Mountain Pass Drilling: Contractor Beats The Snow To Install Fiber In Washington

By Jeff Griffin, Senior Editor | March 2013, Vol. 68 No. 3

The system employs an inner rod to drive a rock bit, and an outer pipe steers the downhole tool for drilling pilot holes and provides rotary torque for backreaming. It is designed to deliver maximum downhole horsepower to the bit. The system also enables simultaneous drilling and steering through rock and rocky soil while requiring no more drilling fluid than conventional equipment.

All HDD equipment on the project was AT models -- mud motors never were used. Directional drilling was the only feasible method to use in many areas where the roadway had no shoulders and there was no room for excavation or plowing equipment to operate.

Construction began in July 2012 with two Apex-owned, 30,000-pound pullback JT3020 AT drills and a backhoe crew for tie ins, said Gagner.

“Over the next two weeks the project blossomed to nearly full capacity as we employed seven of our own drills (six JT3020s and one 100,000-pound pullback JT100 AT) and three subcontractors, each with one HDD unit,” Gagner continued. “We were installing 1 1/4-inch SDR 9, ribbed inner duct to house the fiber optic cable. With duct in place, cable was installed hand-hole to hand-hole by Apex subcontractor Precision Fiber.”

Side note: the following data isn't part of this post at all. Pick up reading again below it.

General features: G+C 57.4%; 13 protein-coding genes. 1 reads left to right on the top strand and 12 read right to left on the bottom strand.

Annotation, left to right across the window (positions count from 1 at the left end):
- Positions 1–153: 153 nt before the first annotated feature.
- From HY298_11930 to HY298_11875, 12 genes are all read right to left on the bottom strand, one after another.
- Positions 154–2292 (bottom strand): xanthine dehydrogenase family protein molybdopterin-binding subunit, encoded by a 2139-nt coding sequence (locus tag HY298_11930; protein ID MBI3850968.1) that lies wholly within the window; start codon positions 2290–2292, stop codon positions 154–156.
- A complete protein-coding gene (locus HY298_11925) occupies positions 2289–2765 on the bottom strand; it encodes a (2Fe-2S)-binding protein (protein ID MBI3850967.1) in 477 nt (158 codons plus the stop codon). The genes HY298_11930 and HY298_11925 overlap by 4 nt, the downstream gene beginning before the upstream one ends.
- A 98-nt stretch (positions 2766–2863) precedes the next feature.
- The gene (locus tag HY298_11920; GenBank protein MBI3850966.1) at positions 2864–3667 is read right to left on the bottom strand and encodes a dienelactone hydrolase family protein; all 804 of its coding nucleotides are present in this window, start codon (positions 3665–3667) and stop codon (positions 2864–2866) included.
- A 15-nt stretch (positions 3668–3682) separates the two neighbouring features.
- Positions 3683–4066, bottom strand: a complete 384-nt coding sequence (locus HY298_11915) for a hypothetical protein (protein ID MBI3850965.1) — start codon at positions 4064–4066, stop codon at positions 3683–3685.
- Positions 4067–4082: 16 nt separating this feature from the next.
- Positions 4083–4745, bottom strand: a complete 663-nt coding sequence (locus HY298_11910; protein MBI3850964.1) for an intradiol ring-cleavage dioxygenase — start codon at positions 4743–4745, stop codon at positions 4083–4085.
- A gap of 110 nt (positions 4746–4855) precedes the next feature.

Once the East side of Sherman Pass was completed, Apex and subcontractors descended off the west side of the mountain and moved equipment into position for building the western segment.

Gearing up
At the projects' peak, 12 drill crews, six backhoe crews and two plow crews were used. APEX was able to complete all work most likely to be impacted by winter weather before the snow arrived.

Said Gagner, “Over the course of the five-month fiber build, approximately 360 individual drill shots were completed, the shortest bores measuring 60-feet in length while the longest bore measured 1,480 feet. The average bore length on the project was 300 feet.”

Walk-over electronic tracking equipment was used on all HDD installations.

In addition to difficult surface terrain and rocky subsurface conditions, access to work areas was difficult.

“Highway 20,” said Gagner, “is a two-lane road through mountainous country, with minimal shoulder room for construction equipment. Extensive traffic control set-ups were required for nearly all underground work performed, usually consisting of two flaggers, one pilot car and one supervisor. Traffic control was subcontracted to Altus Traffic.”

The last bore and conduit installed was completed just before Thanksgiving Day 2012.

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